Implementing a culture of safety is key to prioritizing employee safety and wellbeing. Safety incentive programs reinforce safety protocols and encourage employees to work safely by rewarding them when they do. In order to build a successful safety incentive program, you must have a way to consistently measure success, as well as discover any areas of improvement.
Leading indicators are a great way to measure performance of your program by analyzing ways you can continuously improve. In this blog post we will discuss how to define leading indicators, while discussing how they can be effectively used in your incentive program.
Leading vs. Lagging Indicators
Leading and lagging indicators are two types of measurements used for assessing performance. A leading indicator is a predictive measurement, while a lagging indicator is an output measurement. When used in your incentive program, a leading indicator can be used to influence change, while a lagging indicator can only record what has happened.
An example of this would be the percentage of people wearing hard hats on a building site compared to the total number of accidents. The leading indicator: the percentage of hard hats being used can be changed throughout the program which can then affect the lagging indicator.
By focusing on the leading indicators above the lagging indicator, you can influence positive change within your organization, leading to fewer accidents and lower costs.
Defining Leading Indicators
According to a study conducted by the Campbell Institute, leading indicators measure the events leading up to injuries and fatalities, and also provide information about the current state of an organization’s safety management system. Leading indicators are designed to give advanced warning of potential problems so that preventive actions can be taken. Additionally, they help to reveal weaknesses in an organization’s procedures or employee behavior before they have a chance to cause real harm.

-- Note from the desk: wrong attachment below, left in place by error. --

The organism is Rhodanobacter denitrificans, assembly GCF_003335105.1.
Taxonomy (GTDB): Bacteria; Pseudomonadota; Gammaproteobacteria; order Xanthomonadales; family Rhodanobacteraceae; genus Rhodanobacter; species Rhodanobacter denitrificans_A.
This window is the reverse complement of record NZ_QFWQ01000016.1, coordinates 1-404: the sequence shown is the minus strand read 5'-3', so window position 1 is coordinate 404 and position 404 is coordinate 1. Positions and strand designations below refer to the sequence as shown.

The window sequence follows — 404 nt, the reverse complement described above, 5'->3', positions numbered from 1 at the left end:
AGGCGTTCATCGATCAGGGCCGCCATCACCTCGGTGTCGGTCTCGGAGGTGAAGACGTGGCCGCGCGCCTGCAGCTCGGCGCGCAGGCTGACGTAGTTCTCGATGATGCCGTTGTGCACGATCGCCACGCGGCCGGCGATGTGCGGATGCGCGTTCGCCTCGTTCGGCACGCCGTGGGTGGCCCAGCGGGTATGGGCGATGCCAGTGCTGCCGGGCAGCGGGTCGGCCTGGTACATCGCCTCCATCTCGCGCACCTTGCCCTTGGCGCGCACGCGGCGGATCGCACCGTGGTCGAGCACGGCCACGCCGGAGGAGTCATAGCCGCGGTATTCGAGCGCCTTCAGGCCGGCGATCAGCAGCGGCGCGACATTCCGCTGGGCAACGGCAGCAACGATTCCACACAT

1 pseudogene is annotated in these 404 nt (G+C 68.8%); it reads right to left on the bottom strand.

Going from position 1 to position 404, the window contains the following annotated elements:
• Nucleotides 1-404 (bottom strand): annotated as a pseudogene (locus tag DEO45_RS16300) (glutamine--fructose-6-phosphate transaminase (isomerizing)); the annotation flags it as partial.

The study is recognized by The National Safety Council and OSHA and defines leading indicators based on a matrix that sorts the indicators into 3 categories.
- Operations-based: Indicators that are relevant to the functioning of an organization’s infrastructure (e.g. machinery, operations); potentially site-specific.
- Systems-based: Indicators that relate more to the management of an EHS system; can be rolled up from a facility level to a region/business unit or corporate level.
- Behavior-based: Indicators that measure the behavior or actions of individuals or groups in the workplace; people-to-people interactions related to supervision and management; useful at site-specific level through management level.
Examples of Leading Indicator Metrics
The study by the Campbell Institute, provides a full list of leading indicator metrics that are categorized by the three categories listed above, as well as the leading indicator itself. We’ve provided a few of these examples below.
- Percent of assessments completed per plan
- Ratio between the levels of risk identified (high, medium, low)
- Scoring the steps of an operation on severity, exposure, and probability
- Number of assessments communicated
- Number of near miss reports
- Number of unsafe observations (conditions or behaviors)
- Number of safe observations (conditions or behaviors)
- Number of unsafe observations per inspection
Preventive & Corrective Actions:
- Number of corrective actions for critical issues validated for effectiveness by managers
- Number and percent of issues in conformance with recommended corrective actions
- Percent or ratio of corrective actions at each level of control (according to hierarchy of controls)
- Percent or ratio of corrective actions according to hazard type (e.g. confined space, fall protection, etc.)
Communication of Safety:
- Number of users of EHS dashboard
- Number and frequency of employee meetings
- Number of tailgates/pre-shift safety talks completed
- Number of bulletin boards with current/relevant information
C.A. Short’s Safety Incentive Program
For over 75 years, C.A. Short Company has been helping companies create effective safety incentive programs, catered to their organizational needs. Our OSHA-compliant safety incentive program, Safegagement™ helps you identify the leading indicators essential to your business, as well as easily monitor performance for real results. To learn more about our Safegagement platform or the components of Safegagement, download our complimentary white paper, Safegagement: Creating Safe Companies that Thrive.